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Effect of a holiday service reduction period on a hospital's emergency department access block.
Emerg Med Australas. 2007 Apr; 19(2):136-42.EM

Abstract

OBJECTIVE

To study the effect of holiday service reductions, consisting of bed and theatre closures, in a tertiary paediatric hospital on various measures of ED occupancy, including access block.

METHODS

Retrospective comparative observational study of all 2142 ED attendances during a holiday hospital service reduction period (the 'study period'), when the hospital's bed capacity was reduced by 17% and all elective operating theatres were closed, and all 4255 attendances during two control periods at a major tertiary children's hospital, using the ED's information system to collect data. The following outcome measures were derived from the raw data and compared between the control and study groups: proportion of all intended inpatient admissions that were actual inpatient admissions; proportion of intended inpatient admissions that were discharged home from the ED; proportion of all admissions that were ED admissions; access block, that is, the percentage of patients requiring inpatient admission who have a total ED time of greater than 8 h; the mean number of patients in the ED at any particular minute ('ED occupancy'); median waiting times to reach both the general ward and the operating theatre.

RESULTS

There were no statistically significant differences between the study group and the control group in all of the outcome measures except for access block, which showed a 16% relative improvement (49.8-41.7%) during the study period when compared with the control period (P < 0.01).

CONCLUSION

At this hospital, unacceptably high levels of ED access block persist both during and outside holiday periods, despite there being mild improvement in access block during the holiday period where bed closures were balanced against the effect of other service cutbacks (e.g. closing operating theatres).

Authors+Show Affiliations

Emergency Department, The Children's Hospital at Westmead, Sydney, New South Wales, Australia. jbwthomas@iprimus.com.auNo affiliation info available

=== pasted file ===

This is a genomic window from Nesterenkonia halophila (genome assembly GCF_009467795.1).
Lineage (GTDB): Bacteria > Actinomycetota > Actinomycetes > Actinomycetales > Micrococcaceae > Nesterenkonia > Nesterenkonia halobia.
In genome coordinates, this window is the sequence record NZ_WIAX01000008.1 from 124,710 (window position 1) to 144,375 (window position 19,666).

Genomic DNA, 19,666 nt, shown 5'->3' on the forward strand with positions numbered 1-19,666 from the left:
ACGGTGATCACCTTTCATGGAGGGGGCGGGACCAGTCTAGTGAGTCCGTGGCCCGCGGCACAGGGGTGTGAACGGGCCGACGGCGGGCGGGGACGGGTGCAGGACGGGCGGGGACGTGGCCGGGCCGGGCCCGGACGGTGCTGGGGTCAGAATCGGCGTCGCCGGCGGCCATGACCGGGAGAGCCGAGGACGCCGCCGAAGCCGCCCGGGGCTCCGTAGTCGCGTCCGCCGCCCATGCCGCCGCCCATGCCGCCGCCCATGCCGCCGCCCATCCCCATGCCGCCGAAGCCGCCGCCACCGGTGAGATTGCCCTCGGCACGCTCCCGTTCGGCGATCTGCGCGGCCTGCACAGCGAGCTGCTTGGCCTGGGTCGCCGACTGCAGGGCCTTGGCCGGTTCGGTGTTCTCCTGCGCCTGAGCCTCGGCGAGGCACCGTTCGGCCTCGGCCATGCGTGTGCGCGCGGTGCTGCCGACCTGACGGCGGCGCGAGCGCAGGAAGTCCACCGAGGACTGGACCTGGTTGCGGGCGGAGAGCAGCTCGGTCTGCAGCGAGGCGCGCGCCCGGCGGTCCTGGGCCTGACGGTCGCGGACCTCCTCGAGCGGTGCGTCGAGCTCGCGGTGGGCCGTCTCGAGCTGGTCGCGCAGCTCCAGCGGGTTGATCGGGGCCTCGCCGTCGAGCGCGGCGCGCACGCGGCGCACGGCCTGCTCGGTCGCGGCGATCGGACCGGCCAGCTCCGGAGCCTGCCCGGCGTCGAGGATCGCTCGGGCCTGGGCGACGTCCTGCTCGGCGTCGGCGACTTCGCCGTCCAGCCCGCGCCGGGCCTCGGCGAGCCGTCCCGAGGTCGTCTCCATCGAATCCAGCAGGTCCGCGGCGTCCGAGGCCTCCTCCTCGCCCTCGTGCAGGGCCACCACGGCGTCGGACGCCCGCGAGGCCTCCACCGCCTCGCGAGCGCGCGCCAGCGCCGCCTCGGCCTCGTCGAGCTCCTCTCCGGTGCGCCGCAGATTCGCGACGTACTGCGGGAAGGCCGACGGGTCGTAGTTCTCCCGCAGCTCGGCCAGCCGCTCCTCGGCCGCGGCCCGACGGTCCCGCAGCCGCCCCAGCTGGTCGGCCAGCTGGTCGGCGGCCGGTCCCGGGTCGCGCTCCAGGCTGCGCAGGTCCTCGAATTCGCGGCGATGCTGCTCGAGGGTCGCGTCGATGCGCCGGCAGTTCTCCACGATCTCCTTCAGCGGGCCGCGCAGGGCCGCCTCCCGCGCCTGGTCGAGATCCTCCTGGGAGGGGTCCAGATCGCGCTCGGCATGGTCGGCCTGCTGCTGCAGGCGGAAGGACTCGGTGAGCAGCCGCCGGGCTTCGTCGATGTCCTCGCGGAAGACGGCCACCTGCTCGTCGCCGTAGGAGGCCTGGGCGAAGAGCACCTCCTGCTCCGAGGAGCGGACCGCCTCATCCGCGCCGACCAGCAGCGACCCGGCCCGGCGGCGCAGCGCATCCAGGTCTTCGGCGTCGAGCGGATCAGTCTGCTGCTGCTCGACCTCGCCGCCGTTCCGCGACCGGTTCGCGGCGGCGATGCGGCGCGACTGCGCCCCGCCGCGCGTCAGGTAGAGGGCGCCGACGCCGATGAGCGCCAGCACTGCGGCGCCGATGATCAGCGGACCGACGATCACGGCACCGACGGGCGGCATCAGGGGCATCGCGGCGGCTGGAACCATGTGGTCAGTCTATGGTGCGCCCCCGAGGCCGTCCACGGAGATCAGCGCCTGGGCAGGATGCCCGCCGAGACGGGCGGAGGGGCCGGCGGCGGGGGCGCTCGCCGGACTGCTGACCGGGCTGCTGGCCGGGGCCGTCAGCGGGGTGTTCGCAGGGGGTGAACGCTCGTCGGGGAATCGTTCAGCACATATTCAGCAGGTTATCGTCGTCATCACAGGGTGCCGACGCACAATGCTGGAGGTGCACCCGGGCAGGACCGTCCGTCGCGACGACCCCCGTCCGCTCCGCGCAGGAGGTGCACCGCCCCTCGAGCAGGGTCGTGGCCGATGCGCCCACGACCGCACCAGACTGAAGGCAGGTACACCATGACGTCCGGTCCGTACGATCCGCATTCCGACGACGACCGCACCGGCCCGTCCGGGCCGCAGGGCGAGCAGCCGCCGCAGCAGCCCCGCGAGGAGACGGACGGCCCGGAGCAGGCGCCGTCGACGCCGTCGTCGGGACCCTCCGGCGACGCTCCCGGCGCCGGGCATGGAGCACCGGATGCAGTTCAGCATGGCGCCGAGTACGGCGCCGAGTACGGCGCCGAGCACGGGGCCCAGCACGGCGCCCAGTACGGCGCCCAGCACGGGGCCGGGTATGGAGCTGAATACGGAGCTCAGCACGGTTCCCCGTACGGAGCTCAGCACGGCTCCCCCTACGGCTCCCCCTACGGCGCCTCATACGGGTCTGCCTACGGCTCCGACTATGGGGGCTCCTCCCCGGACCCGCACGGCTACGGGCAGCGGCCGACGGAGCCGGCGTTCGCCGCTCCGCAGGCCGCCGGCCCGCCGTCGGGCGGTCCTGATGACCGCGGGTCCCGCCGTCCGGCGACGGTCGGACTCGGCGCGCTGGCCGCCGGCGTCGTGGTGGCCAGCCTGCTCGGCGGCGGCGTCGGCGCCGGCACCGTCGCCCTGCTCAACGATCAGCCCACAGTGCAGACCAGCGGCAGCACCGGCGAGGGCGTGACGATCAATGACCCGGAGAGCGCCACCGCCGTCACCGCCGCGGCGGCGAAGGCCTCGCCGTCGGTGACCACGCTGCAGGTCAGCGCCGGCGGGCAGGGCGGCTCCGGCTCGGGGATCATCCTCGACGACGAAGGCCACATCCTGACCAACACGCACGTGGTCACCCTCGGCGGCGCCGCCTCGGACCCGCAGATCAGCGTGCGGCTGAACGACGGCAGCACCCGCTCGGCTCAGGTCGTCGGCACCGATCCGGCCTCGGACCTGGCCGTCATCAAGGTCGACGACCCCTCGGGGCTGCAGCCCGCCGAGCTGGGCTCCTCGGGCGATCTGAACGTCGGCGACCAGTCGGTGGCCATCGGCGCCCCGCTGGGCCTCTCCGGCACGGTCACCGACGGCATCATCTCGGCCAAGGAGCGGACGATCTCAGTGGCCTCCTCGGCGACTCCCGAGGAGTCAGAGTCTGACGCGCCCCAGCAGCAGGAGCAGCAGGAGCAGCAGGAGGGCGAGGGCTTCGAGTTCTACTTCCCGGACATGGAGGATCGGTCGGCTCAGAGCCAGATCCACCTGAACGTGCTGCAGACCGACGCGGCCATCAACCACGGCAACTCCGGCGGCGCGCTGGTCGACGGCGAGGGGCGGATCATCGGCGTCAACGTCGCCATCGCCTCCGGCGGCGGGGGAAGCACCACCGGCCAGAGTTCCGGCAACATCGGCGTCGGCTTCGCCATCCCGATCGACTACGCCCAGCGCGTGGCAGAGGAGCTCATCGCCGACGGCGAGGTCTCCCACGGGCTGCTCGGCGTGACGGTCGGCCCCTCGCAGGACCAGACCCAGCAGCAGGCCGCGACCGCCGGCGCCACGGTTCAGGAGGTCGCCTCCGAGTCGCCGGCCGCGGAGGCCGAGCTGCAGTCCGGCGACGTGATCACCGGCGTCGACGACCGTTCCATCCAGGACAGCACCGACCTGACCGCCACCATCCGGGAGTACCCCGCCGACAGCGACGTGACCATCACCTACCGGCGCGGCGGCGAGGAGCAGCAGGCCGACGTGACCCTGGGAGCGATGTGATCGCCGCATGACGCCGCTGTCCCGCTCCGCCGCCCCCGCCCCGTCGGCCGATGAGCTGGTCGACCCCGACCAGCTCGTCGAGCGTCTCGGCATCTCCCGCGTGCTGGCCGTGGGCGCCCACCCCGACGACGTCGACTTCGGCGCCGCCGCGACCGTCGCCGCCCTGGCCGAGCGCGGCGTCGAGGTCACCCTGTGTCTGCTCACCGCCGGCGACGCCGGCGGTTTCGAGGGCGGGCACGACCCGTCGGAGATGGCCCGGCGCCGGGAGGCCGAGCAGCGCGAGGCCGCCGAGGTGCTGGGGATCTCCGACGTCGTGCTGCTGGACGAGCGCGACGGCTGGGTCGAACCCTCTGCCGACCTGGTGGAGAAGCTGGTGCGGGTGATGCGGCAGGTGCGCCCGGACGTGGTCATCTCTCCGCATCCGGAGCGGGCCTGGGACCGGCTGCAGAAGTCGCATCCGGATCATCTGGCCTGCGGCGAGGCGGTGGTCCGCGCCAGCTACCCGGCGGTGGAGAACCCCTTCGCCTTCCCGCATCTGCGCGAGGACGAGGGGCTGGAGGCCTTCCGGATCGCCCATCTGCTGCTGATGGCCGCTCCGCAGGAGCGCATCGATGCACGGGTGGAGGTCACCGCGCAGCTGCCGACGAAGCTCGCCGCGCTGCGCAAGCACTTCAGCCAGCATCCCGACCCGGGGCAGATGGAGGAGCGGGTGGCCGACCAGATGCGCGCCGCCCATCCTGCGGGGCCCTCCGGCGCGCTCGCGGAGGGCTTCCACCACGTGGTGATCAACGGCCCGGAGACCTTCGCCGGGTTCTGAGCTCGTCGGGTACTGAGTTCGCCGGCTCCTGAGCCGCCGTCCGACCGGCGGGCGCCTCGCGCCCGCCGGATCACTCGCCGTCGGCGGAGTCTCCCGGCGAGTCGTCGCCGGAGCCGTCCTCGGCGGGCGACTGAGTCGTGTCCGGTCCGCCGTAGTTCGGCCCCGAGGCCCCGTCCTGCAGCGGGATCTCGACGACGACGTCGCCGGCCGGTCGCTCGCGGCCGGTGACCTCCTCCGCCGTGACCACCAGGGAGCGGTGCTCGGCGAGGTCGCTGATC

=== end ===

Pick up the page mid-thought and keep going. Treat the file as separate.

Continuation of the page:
Pub Type(s)

Comparative Study
Journal Article

Language

eng

PubMed ID

17448099

Citation

Thomas, James, and Nicholas Cheng. "Effect of a Holiday Service Reduction Period On a Hospital's Emergency Department Access Block." Emergency Medicine Australasia : EMA, vol. 19, no. 2, 2007, pp. 136-42.
Thomas J, Cheng N. Effect of a holiday service reduction period on a hospital's emergency department access block. Emerg Med Australas. 2007;19(2):136-42.
Thomas, J., & Cheng, N. (2007). Effect of a holiday service reduction period on a hospital's emergency department access block. Emergency Medicine Australasia : EMA, 19(2), 136-42.
Thomas J, Cheng N. Effect of a Holiday Service Reduction Period On a Hospital's Emergency Department Access Block. Emerg Med Australas. 2007;19(2):136-42. PubMed PMID: 17448099.
* Article titles in AMA citation format should be in sentence-case
TY - JOUR T1 - Effect of a holiday service reduction period on a hospital's emergency department access block. AU - Thomas,James, AU - Cheng,Nicholas, PY - 2007/4/24/pubmed PY - 2007/8/1/medline PY - 2007/4/24/entrez SP - 136 EP - 42 JF - Emergency medicine Australasia : EMA JO - Emerg Med Australas VL - 19 IS - 2 N2 - OBJECTIVE: To study the effect of holiday service reductions, consisting of bed and theatre closures, in a tertiary paediatric hospital on various measures of ED occupancy, including access block. METHODS: Retrospective comparative observational study of all 2142 ED attendances during a holiday hospital service reduction period (the 'study period'), when the hospital's bed capacity was reduced by 17% and all elective operating theatres were closed, and all 4255 attendances during two control periods at a major tertiary children's hospital, using the ED's information system to collect data. The following outcome measures were derived from the raw data and compared between the control and study groups: proportion of all intended inpatient admissions that were actual inpatient admissions; proportion of intended inpatient admissions that were discharged home from the ED; proportion of all admissions that were ED admissions; access block, that is, the percentage of patients requiring inpatient admission who have a total ED time of greater than 8 h; the mean number of patients in the ED at any particular minute ('ED occupancy'); median waiting times to reach both the general ward and the operating theatre. RESULTS: There were no statistically significant differences between the study group and the control group in all of the outcome measures except for access block, which showed a 16% relative improvement (49.8-41.7%) during the study period when compared with the control period (P < 0.01). CONCLUSION: At this hospital, unacceptably high levels of ED access block persist both during and outside holiday periods, despite there being mild improvement in access block during the holiday period where bed closures were balanced against the effect of other service cutbacks (e.g. closing operating theatres). SN - 1742-6731 UR - https://www.unboundmedicine.com/medline/citation/17448099/Effect_of_a_holiday_service_reduction_period_on_a_hospital's_emergency_department_access_block_ L2 - https://doi.org/10.1111/j.1742-6723.2007.00945.x DB - PRIME DP - Unbound Medicine ER -